Firms respond to Covid-19
By Nicola Laver
The Covid-19 situation is fast-moving and law firms have begun to respond with drastic measures to continue effectively servicing their clients. Remote working is quickly becoming the new norm but firms face the challenges of balancing that reality with managing clients’ expectations. The pandemic presents challenges across all sectors and practice areas. At Kingsley Napley, almost all its staff are now working remotely. In a digital open letter, the firm’s managing partner Linda Wooley and senior partner Stephen Parkinson said all staff are contactable; and though its office remains open, it is “keeping face-to-face business critical meetings to a minimum”.
Where meetings are necessary, they said: “We are observing social distancing guidelines.” Ashfords has set up a cross-disciplinary team to support clients tackling the many challenges presented by Covid-19 and admits it has been “looking to find new workable solutions we can put in place to support both our staff and everybody we work with”. The Covid-19 team includes specialist lawyers in areas such as employment, corporate and commercial, litigation, data protection, insolvency and restructuring, real estate, private wealth and construction. Andrew Perkins, a commercial disputes partner, is project-leading the team. He commented: “Ashfords is already seeing a very significant flow of enquiries stemming from the outbreak covering a whole range of legal issues and that seems certain to increase over the coming weeks.” He said the Covid-19 team was formed “to identify legal issues that are becoming more relevant and causing concern to our clients so that we can share our expertise and provide them with practical and legal solutions to help them navigate this situation”. Smaller firms are able to be more flexible – and faster – when urgent change is required.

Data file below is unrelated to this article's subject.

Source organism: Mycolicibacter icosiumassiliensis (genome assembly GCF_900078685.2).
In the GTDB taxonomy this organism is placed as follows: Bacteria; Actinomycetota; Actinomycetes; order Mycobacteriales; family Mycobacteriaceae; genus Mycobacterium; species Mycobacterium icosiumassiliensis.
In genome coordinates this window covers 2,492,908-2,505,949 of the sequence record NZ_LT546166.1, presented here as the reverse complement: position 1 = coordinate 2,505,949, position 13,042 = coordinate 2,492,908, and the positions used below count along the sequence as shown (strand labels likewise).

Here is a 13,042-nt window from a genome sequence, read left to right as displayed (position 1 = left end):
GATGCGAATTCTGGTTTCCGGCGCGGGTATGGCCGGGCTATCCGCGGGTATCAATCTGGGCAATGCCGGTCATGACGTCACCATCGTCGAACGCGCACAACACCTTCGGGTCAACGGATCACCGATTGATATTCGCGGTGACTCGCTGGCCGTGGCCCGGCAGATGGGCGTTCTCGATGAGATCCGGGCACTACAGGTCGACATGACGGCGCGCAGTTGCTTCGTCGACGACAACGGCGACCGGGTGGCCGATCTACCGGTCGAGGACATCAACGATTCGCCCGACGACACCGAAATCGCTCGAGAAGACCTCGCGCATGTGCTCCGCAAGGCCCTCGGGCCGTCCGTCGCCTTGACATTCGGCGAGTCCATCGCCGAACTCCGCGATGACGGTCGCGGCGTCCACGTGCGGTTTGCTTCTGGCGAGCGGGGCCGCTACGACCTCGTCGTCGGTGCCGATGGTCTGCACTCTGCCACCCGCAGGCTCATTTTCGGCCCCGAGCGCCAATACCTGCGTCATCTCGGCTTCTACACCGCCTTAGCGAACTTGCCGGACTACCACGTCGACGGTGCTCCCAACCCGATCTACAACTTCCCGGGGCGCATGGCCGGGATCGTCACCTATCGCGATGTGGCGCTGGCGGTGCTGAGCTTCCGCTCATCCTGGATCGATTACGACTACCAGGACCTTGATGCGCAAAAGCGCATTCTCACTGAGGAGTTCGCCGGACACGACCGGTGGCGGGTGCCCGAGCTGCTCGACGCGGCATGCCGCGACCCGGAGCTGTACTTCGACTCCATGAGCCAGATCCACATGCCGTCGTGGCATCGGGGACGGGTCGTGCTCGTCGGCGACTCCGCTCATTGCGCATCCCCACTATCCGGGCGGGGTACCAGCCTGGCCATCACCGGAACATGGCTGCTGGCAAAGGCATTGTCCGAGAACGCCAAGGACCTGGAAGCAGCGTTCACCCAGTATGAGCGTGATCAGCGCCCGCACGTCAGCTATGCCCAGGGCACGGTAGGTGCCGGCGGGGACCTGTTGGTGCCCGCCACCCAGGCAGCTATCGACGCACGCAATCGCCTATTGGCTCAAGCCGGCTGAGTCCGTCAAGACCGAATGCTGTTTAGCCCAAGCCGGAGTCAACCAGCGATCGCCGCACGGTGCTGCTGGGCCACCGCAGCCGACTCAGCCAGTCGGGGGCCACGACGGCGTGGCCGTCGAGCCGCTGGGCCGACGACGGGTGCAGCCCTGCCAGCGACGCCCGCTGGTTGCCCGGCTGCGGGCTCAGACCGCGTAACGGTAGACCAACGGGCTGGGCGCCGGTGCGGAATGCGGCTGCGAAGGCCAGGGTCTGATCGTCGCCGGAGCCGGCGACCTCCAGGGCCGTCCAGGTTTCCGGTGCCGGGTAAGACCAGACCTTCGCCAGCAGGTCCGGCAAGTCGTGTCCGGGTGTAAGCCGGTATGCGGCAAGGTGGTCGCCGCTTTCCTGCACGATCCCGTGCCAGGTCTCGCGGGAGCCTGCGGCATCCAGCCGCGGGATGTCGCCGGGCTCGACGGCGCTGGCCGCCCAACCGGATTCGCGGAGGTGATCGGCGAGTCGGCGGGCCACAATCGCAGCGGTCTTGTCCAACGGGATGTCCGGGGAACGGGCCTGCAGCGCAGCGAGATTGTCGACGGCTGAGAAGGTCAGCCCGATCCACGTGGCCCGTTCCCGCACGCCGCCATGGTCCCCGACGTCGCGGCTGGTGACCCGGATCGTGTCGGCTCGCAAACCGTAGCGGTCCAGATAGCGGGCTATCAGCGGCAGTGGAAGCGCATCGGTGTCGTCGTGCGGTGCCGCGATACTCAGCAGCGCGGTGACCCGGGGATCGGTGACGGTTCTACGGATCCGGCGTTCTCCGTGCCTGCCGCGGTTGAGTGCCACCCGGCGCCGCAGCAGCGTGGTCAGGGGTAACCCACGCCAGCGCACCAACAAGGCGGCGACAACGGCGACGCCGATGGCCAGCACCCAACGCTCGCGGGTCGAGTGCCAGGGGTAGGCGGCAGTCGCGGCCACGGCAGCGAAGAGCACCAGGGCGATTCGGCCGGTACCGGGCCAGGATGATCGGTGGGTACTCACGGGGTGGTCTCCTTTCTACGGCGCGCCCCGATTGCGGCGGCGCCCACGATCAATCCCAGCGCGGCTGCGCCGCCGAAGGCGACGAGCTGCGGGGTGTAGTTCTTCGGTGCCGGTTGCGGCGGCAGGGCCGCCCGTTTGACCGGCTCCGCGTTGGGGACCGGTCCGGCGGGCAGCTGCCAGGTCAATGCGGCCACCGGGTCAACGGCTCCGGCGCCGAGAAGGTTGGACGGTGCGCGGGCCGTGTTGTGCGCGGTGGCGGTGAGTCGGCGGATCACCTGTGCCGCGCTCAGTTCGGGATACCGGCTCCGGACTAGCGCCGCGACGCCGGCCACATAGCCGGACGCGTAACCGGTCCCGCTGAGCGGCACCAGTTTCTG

Flexible working and home working policies established since its inception have been a key factor for Thrive Law in Leeds. Managing director Jodie Hill said most of its seven staff were already working from home. She commented: “The transition hasn’t been too daunting for me as I have always had these measures set in place.” Team meetings are now being held online at least once a day; and she is making individual calls with each staff member “to ensure their needs are being met and they are able to work from home comfortably and productively, while monitoring their output”. Hill commented that she has seen her team thrive, adding: “While a lot of the work is unpaid we have the skills to support those less fortunate and to change the way the public think about solicitors being really expensive and inaccessible.”